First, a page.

Entrepreneurship education programs in the United States grew from humble beginnings in the 1970s to around 2,100 college and university entrepreneurship curricula in 2012. Following in the footsteps of other universities, we at the University of Virginia (UVA) have steadily offered more and more entrepreneurship education programs over the years. But in the spring of 2015, we noticed that very few student entrepreneurial projects actually continued beyond the formal programs. This issue isn’t unique to UVA; by talking with entrepreneurship educators at conferences around the country, we’ve found this to be a challenge faced by many institutions. Indeed, numbers reported by the Kauffman Foundation tell the same story: the rate of new entrepreneurs has been unaffected for at least the last twenty years.
We decided to focus on addressing this issue at UVA. Following the entrepreneurial approaches of customer discovery, the creative problem-solving process, and effectuation, our goal was to identify gaps within our university entrepreneurship programs that, if addressed, would generate more early stage innovators, technologies, and successful startups coming from our institution.
1. Customer Discovery
To kick off the process, we took the approach outlined in Giff Constable’s Talking to Humans: doing short, informal, conversational interviews to understand the perspectives of students pursuing entrepreneurial projects. We decided to start with current students who had participated in the entrepreneurship competitions, and ended up interviewing close to 500 students. We found that only a tiny sliver was pursuing entrepreneurial projects, and that this small fraction’s perspective regarding university support of entrepreneurship was radically different from the perspective of the large majority of students.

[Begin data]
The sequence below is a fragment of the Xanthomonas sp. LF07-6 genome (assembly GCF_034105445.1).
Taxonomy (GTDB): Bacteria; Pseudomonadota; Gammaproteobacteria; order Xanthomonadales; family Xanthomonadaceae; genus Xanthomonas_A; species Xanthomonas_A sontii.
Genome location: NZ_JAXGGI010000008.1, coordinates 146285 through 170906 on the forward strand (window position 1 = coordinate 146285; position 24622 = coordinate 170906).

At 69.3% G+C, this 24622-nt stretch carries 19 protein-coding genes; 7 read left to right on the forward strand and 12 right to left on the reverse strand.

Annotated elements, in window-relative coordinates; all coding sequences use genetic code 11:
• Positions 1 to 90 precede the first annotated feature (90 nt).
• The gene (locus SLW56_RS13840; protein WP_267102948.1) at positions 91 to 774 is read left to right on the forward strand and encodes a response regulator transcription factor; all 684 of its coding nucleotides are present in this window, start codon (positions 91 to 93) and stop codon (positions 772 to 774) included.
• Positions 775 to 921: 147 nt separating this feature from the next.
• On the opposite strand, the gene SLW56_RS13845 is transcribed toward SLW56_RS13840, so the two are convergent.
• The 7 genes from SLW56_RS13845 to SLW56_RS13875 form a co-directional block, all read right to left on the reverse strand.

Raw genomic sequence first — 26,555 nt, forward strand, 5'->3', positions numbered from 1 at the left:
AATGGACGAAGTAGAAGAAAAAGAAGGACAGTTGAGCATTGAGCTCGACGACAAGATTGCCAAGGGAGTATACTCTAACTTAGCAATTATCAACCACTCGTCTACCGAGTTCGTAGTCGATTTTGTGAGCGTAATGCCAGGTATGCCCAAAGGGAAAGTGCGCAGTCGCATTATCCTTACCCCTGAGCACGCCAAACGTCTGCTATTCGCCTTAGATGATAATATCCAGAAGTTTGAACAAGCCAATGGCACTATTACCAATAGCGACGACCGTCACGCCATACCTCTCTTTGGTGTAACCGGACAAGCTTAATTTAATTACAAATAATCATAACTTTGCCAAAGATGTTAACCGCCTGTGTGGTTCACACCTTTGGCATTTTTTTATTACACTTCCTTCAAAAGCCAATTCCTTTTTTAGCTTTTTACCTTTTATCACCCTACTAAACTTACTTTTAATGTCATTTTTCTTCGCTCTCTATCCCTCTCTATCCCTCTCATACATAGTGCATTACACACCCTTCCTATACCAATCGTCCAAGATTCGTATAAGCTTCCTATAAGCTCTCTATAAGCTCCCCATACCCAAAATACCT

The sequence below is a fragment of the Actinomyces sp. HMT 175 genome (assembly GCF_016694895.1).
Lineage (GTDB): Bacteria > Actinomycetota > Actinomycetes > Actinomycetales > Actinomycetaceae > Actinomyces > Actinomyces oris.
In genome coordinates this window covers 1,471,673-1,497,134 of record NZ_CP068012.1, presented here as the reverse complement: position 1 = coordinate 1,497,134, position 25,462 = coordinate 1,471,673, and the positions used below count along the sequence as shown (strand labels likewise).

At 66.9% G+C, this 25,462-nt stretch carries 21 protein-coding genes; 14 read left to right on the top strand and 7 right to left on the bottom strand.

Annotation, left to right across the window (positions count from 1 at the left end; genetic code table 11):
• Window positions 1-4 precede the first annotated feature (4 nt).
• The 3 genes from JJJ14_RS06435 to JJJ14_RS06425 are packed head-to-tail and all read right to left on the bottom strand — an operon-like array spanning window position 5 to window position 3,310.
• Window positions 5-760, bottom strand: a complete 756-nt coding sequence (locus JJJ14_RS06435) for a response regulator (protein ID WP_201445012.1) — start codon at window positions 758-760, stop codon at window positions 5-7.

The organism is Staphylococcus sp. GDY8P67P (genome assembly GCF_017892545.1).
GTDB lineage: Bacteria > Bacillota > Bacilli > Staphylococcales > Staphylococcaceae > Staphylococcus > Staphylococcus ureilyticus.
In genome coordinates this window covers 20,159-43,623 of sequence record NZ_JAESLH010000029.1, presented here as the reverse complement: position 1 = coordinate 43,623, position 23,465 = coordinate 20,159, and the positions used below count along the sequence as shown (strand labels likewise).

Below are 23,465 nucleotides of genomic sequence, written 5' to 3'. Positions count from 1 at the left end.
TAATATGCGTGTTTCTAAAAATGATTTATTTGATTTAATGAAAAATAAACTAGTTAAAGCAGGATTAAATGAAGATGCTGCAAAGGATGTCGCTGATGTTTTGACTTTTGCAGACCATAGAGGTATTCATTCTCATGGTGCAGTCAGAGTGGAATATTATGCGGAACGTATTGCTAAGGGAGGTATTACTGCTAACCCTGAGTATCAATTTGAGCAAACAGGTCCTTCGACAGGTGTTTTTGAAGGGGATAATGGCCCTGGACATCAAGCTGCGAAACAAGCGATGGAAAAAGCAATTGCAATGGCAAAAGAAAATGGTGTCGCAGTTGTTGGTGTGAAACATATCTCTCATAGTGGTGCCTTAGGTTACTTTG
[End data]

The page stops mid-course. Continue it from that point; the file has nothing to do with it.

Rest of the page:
2. Creative Problem Solving
With the interviews completed, we cycled through the creative problem solving process, involving a combination of divergent and convergent thinking approaches. In the first phase, Clarify, we gathered as much relevant information as possible about this challenge and converged upon the key research that most closely defined it. Next, in Ideate, we came up with ideas that could be possible solutions and converged on the ones that appeared the most promising. Third, these ideas were molded into solutions in the Develop phase, and were then evaluated and improved to pick the best one. Finally, we laid out the roadmap for execution of the solution in the Implement phase.